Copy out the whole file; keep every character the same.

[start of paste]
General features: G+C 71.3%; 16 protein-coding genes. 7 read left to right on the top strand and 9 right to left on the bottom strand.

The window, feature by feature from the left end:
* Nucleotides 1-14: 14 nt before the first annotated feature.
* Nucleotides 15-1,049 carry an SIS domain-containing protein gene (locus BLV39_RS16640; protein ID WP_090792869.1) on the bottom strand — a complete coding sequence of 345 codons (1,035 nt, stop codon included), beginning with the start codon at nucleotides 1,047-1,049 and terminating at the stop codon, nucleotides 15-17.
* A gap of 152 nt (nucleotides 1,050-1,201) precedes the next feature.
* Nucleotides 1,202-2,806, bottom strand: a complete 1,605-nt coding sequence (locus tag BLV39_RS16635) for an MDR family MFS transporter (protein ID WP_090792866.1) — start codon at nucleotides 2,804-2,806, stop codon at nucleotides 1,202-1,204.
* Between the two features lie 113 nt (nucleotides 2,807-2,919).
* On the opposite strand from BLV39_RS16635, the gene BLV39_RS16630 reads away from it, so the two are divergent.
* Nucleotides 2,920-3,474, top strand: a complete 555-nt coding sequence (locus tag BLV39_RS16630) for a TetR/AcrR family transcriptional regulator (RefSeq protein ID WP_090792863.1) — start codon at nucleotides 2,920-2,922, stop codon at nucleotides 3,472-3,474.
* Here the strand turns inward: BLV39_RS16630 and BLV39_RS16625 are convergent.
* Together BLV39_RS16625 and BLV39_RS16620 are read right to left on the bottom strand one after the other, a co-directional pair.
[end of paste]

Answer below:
General features: G+C 71.3%; 16 protein-coding genes. 7 read left to right on the top strand and 9 right to left on the bottom strand.

The window, feature by feature from the left end:
* Nucleotides 1-14: 14 nt before the first annotated feature.
* Nucleotides 15-1,049 carry an SIS domain-containing protein gene (locus BLV39_RS16640; protein ID WP_090792869.1) on the bottom strand — a complete coding sequence of 345 codons (1,035 nt, stop codon included), beginning with the start codon at nucleotides 1,047-1,049 and terminating at the stop codon, nucleotides 15-17.
* A gap of 152 nt (nucleotides 1,050-1,201) precedes the next feature.
* Nucleotides 1,202-2,806, bottom strand: a complete 1,605-nt coding sequence (locus tag BLV39_RS16635) for an MDR family MFS transporter (protein ID WP_090792866.1) — start codon at nucleotides 2,804-2,806, stop codon at nucleotides 1,202-1,204.
* Between the two features lie 113 nt (nucleotides 2,807-2,919).
* On the opposite strand from BLV39_RS16635, the gene BLV39_RS16630 reads away from it, so the two are divergent.
* Nucleotides 2,920-3,474, top strand: a complete 555-nt coding sequence (locus tag BLV39_RS16630) for a TetR/AcrR family transcriptional regulator (RefSeq protein ID WP_090792863.1) — start codon at nucleotides 2,920-2,922, stop codon at nucleotides 3,472-3,474.
* Here the strand turns inward: BLV39_RS16630 and BLV39_RS16625 are convergent.
* Together BLV39_RS16625 and BLV39_RS16620 are read right to left on the bottom strand one after the other, a co-directional pair.